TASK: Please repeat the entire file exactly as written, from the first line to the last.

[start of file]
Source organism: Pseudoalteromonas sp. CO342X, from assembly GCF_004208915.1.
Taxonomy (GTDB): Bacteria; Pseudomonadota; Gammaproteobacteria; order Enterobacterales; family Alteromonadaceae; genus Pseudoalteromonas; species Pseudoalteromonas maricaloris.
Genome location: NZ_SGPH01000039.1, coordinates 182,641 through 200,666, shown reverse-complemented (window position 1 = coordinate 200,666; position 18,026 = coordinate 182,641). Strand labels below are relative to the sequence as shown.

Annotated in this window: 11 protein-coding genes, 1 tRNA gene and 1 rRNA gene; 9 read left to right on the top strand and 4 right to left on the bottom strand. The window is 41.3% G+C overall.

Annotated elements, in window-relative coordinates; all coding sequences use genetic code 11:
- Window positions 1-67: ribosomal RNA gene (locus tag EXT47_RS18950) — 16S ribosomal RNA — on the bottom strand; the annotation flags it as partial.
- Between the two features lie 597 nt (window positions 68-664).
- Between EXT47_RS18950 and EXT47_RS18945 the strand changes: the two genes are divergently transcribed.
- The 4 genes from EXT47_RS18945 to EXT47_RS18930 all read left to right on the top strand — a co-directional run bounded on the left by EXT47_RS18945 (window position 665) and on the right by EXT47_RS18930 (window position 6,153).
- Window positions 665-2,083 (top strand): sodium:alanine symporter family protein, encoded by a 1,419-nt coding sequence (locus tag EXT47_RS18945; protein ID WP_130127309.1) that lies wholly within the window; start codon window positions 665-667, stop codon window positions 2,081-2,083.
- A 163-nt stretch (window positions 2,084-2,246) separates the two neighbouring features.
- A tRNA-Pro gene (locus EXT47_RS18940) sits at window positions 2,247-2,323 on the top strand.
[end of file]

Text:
Source organism: Pseudoalteromonas sp. CO342X, from assembly GCF_004208915.1.
Taxonomy (GTDB): Bacteria; Pseudomonadota; Gammaproteobacteria; order Enterobacterales; family Alteromonadaceae; genus Pseudoalteromonas; species Pseudoalteromonas maricaloris.
Genome location: NZ_SGPH01000039.1, coordinates 182,641 through 200,666, shown reverse-complemented (window position 1 = coordinate 200,666; position 18,026 = coordinate 182,641). Strand labels below are relative to the sequence as shown.

Annotated in this window: 11 protein-coding genes, 1 tRNA gene and 1 rRNA gene; 9 read left to right on the top strand and 4 right to left on the bottom strand. The window is 41.3% G+C overall.

Annotated elements, in window-relative coordinates; all coding sequences use genetic code 11:
- Window positions 1-67: ribosomal RNA gene (locus tag EXT47_RS18950) — 16S ribosomal RNA — on the bottom strand; the annotation flags it as partial.
- Between the two features lie 597 nt (window positions 68-664).
- Between EXT47_RS18950 and EXT47_RS18945 the strand changes: the two genes are divergently transcribed.
- The 4 genes from EXT47_RS18945 to EXT47_RS18930 all read left to right on the top strand — a co-directional run bounded on the left by EXT47_RS18945 (window position 665) and on the right by EXT47_RS18930 (window position 6,153).
- Window positions 665-2,083 (top strand): sodium:alanine symporter family protein, encoded by a 1,419-nt coding sequence (locus tag EXT47_RS18945; protein ID WP_130127309.1) that lies wholly within the window; start codon window positions 665-667, stop codon window positions 2,081-2,083.
- A 163-nt stretch (window positions 2,084-2,246) separates the two neighbouring features.
- A tRNA-Pro gene (locus EXT47_RS18940) sits at window positions 2,247-2,323 on the top strand.